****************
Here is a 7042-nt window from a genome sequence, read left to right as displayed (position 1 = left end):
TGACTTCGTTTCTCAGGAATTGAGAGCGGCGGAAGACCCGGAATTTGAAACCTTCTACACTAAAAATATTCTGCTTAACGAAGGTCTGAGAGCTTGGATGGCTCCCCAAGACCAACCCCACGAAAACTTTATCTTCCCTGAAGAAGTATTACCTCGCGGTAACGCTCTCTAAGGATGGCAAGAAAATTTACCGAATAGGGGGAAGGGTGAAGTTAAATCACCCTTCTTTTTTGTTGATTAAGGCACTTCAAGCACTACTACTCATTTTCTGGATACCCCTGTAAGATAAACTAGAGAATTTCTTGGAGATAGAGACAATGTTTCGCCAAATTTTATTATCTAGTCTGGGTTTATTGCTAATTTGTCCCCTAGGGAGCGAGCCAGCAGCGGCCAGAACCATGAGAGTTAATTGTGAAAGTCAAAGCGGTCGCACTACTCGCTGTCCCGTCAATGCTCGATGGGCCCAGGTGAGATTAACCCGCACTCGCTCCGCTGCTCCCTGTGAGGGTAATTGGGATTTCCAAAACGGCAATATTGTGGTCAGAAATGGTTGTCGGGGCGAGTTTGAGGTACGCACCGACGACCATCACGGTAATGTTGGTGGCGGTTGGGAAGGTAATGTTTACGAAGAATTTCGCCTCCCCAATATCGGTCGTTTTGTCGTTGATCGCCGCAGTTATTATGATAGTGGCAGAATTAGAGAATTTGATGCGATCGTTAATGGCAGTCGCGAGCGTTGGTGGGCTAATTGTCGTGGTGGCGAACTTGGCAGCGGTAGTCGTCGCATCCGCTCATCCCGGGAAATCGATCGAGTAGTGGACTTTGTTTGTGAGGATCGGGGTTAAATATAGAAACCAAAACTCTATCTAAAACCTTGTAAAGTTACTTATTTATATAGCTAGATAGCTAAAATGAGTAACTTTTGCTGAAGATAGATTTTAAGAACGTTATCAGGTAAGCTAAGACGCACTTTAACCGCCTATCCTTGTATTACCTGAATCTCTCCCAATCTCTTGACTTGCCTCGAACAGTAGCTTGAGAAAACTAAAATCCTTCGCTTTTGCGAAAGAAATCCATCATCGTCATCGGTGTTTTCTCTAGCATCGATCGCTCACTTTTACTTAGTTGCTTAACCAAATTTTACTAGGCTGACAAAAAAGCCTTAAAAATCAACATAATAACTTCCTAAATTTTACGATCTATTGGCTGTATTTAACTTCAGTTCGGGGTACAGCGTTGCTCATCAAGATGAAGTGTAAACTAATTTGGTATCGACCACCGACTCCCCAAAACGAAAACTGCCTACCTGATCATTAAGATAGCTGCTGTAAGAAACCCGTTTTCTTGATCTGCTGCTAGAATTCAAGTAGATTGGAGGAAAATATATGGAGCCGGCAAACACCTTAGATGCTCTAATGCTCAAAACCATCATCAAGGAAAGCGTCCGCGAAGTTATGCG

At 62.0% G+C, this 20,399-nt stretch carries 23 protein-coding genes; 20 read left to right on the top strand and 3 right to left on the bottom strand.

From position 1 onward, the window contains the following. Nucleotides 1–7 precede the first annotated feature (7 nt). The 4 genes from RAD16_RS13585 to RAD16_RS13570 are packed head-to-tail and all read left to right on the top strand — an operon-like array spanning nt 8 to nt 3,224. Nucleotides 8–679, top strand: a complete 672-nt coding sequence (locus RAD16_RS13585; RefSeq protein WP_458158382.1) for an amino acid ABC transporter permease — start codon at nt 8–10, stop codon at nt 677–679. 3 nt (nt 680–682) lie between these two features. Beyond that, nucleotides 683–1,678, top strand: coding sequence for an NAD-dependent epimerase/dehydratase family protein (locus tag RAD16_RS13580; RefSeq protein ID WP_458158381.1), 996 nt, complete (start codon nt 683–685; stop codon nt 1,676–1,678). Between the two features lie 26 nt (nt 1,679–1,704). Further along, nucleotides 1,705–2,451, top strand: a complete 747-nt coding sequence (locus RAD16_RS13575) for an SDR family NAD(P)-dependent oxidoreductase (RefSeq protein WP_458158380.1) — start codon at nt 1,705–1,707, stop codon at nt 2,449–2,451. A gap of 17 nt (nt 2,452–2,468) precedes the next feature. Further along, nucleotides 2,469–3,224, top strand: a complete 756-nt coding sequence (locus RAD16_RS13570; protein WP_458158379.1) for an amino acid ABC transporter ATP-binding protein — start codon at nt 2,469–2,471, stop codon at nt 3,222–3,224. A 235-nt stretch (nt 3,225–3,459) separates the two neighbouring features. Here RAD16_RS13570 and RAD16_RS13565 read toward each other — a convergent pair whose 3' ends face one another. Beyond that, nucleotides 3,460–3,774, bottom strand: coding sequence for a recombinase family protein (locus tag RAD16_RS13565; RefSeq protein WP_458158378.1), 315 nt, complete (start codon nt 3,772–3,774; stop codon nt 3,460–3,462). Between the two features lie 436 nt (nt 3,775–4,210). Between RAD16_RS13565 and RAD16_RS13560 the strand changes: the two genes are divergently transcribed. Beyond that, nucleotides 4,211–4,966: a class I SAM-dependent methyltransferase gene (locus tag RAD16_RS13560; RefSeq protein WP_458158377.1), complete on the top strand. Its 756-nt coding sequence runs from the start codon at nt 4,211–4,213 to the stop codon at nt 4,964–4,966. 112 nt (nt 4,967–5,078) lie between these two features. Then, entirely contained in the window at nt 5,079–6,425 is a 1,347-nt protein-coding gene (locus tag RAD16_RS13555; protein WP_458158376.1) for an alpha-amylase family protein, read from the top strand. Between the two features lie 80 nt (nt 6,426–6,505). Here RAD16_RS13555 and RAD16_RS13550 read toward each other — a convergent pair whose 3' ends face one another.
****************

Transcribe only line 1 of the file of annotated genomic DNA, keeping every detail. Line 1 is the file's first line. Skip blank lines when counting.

Here is a 7042-nt window from a genome sequence, read left to right as displayed (position 1 = left end):